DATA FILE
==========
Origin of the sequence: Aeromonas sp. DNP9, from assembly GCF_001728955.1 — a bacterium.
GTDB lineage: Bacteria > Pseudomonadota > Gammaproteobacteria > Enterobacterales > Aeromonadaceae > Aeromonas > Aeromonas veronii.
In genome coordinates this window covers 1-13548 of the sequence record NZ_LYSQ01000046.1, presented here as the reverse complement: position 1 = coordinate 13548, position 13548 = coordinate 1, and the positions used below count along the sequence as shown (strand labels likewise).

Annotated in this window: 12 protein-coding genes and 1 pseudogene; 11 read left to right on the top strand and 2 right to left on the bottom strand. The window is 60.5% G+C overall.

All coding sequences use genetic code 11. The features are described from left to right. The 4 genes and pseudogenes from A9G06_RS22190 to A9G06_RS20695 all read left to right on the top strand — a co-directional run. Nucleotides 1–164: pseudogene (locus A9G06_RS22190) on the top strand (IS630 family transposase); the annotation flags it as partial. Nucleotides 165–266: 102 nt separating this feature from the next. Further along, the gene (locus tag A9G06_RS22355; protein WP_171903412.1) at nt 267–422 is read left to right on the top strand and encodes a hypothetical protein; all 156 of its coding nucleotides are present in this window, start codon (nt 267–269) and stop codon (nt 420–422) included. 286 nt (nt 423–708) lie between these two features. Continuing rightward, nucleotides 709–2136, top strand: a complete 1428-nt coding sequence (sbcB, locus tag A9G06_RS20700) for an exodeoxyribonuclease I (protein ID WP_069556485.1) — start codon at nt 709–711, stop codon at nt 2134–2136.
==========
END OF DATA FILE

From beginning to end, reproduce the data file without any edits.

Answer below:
Origin of the sequence: Aeromonas sp. DNP9, from assembly GCF_001728955.1 — a bacterium.
GTDB lineage: Bacteria > Pseudomonadota > Gammaproteobacteria > Enterobacterales > Aeromonadaceae > Aeromonas > Aeromonas veronii.
In genome coordinates this window covers 1-13548 of the sequence record NZ_LYSQ01000046.1, presented here as the reverse complement: position 1 = coordinate 13548, position 13548 = coordinate 1, and the positions used below count along the sequence as shown (strand labels likewise).

Annotated in this window: 12 protein-coding genes and 1 pseudogene; 11 read left to right on the top strand and 2 right to left on the bottom strand. The window is 60.5% G+C overall.

All coding sequences use genetic code 11. The features are described from left to right. The 4 genes and pseudogenes from A9G06_RS22190 to A9G06_RS20695 all read left to right on the top strand — a co-directional run. Nucleotides 1–164: pseudogene (locus A9G06_RS22190) on the top strand (IS630 family transposase); the annotation flags it as partial. Nucleotides 165–266: 102 nt separating this feature from the next. Further along, the gene (locus tag A9G06_RS22355; protein WP_171903412.1) at nt 267–422 is read left to right on the top strand and encodes a hypothetical protein; all 156 of its coding nucleotides are present in this window, start codon (nt 267–269) and stop codon (nt 420–422) included. 286 nt (nt 423–708) lie between these two features. Continuing rightward, nucleotides 709–2136, top strand: a complete 1428-nt coding sequence (sbcB, locus tag A9G06_RS20700) for an exodeoxyribonuclease I (protein ID WP_069556485.1) — start codon at nt 709–711, stop codon at nt 2134–2136.